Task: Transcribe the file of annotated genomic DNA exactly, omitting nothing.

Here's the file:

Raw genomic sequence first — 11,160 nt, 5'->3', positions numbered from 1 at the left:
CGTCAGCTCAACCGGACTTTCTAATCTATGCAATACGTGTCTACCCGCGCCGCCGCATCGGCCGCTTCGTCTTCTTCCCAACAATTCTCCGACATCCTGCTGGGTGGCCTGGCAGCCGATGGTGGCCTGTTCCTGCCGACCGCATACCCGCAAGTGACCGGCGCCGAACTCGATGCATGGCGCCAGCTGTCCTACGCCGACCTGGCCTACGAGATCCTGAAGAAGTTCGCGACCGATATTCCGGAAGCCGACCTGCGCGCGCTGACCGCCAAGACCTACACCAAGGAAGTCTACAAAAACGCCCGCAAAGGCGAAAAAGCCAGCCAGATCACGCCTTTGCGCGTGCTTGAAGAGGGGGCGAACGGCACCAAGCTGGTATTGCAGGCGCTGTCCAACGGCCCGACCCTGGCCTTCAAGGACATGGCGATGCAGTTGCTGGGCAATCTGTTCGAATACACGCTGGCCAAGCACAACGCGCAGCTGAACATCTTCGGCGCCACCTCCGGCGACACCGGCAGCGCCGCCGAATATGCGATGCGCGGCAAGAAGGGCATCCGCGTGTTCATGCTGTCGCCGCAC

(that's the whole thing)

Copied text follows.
Raw genomic sequence first — 11,160 nt, 5'->3', positions numbered from 1 at the left:
CGTCAGCTCAACCGGACTTTCTAATCTATGCAATACGTGTCTACCCGCGCCGCCGCATCGGCCGCTTCGTCTTCTTCCCAACAATTCTCCGACATCCTGCTGGGTGGCCTGGCAGCCGATGGTGGCCTGTTCCTGCCGACCGCATACCCGCAAGTGACCGGCGCCGAACTCGATGCATGGCGCCAGCTGTCCTACGCCGACCTGGCCTACGAGATCCTGAAGAAGTTCGCGACCGATATTCCGGAAGCCGACCTGCGCGCGCTGACCGCCAAGACCTACACCAAGGAAGTCTACAAAAACGCCCGCAAAGGCGAAAAAGCCAGCCAGATCACGCCTTTGCGCGTGCTTGAAGAGGGGGCGAACGGCACCAAGCTGGTATTGCAGGCGCTGTCCAACGGCCCGACCCTGGCCTTCAAGGACATGGCGATGCAGTTGCTGGGCAATCTGTTCGAATACACGCTGGCCAAGCACAACGCGCAGCTGAACATCTTCGGCGCCACCTCCGGCGACACCGGCAGCGCCGCCGAATATGCGATGCGCGGCAAGAAGGGCATCCGCGTGTTCATGCTGTCGCCGCAC